The first time I watched Jill Bolte Taylor’s presentation at a TED conference, I was stunned. At the age of 37, this Harvard-trained neuroanatomist experienced a severe hemorrhage in the left hemisphere of her brain – she had a massive stroke – and remained conscious through the entire episode. When she realized what was going on, her reaction was: “Wow, I’m having a stroke. This is so cool!” Only a neuroanatomist could have a reaction like this. In her TED presentation, she tells an abbreviated version of the story and it is amazing. If you haven’t seen it, I can’t recommend it highly enough.
Now I’ve just finished listening to her book, My Stroke of Insight. I’ve listened to it several times, in fact. If you are intrigued by her TED presentation and if you like audiobooks, get it. If you prefer to read, read the book. My Stroke of Insight contains a lot of good science and medical information about the brain and stroke, but in an entirely accessible way. Some critics of the book have complained that the ending is a little sappy. After reading it for yourself you may determine, like me, that this is very “left-brained” of them.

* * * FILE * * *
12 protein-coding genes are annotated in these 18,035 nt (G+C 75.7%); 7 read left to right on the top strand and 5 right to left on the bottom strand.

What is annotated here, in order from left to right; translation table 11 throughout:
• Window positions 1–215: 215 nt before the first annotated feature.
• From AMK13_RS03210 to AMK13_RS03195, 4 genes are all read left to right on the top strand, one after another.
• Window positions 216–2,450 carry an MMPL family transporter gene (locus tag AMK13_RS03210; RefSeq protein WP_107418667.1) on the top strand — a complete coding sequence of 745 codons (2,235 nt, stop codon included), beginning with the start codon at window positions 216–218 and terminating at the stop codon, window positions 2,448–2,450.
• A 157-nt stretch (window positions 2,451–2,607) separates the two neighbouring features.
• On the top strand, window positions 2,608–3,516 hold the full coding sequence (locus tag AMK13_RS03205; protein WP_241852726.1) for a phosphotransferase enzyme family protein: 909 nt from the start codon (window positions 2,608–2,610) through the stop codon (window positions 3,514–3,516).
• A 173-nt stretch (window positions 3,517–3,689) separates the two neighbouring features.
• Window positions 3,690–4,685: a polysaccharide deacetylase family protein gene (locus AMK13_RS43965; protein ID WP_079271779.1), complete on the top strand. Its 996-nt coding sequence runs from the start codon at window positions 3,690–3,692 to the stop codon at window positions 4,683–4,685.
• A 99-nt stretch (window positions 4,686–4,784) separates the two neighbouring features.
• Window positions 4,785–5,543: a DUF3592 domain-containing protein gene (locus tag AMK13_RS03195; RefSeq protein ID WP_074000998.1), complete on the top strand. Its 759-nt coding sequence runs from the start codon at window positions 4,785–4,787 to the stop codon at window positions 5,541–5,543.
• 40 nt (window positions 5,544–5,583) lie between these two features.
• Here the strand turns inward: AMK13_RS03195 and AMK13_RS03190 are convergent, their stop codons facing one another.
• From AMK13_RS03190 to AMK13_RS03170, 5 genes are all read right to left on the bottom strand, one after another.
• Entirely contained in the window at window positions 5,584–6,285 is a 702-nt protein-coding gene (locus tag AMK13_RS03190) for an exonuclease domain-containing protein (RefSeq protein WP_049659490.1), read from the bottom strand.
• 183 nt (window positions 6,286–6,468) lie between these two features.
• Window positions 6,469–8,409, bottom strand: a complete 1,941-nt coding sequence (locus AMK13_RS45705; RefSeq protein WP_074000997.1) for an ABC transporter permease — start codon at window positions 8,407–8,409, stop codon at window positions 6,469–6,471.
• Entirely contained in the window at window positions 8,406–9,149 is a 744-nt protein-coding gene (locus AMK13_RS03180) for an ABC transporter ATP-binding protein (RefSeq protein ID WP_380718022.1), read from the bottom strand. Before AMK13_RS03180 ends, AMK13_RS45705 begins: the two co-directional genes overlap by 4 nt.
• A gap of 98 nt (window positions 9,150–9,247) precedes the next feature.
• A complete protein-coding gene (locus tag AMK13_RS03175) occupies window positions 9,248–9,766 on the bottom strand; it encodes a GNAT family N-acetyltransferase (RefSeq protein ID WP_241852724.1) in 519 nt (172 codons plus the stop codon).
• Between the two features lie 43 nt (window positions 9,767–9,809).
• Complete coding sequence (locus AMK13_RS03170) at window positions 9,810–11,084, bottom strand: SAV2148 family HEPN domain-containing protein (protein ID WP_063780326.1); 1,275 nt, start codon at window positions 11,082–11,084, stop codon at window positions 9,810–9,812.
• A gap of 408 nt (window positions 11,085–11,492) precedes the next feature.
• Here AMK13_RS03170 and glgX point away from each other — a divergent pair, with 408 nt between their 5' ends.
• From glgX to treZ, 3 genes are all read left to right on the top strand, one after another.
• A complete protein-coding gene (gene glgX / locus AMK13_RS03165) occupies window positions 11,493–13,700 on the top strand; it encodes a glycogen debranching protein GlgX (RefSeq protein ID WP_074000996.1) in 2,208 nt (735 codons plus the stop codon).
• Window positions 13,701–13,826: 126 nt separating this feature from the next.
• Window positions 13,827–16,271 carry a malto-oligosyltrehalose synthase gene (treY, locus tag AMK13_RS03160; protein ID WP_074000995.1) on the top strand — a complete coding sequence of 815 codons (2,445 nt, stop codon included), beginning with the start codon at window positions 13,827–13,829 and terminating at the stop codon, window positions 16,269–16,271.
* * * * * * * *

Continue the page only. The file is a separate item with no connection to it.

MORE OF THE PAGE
After listening to the book, I searched for more information about Bolte Taylor. I came across this interview she did with Oprah. While I’m not a huge Oprah fan, I did want to watch and listen further to Bolte Taylor talk about her experience. (Just an aside -I had better luck watching this in Internet Explorer than Firefox.)
Right now I’m right smack dab in the middle of part two of the interview. But I had to pause and take a little time to gush here hoping to encourage anyone with even the slight interest or curiosity about the enormous power of the brain to watch, listen, or read about this remarkable experience.
If you’re at all interested in brain stuff, another great book is The Brain That Changes Itself by Norman Doidge.
Now I’m headed back to the interview . . . .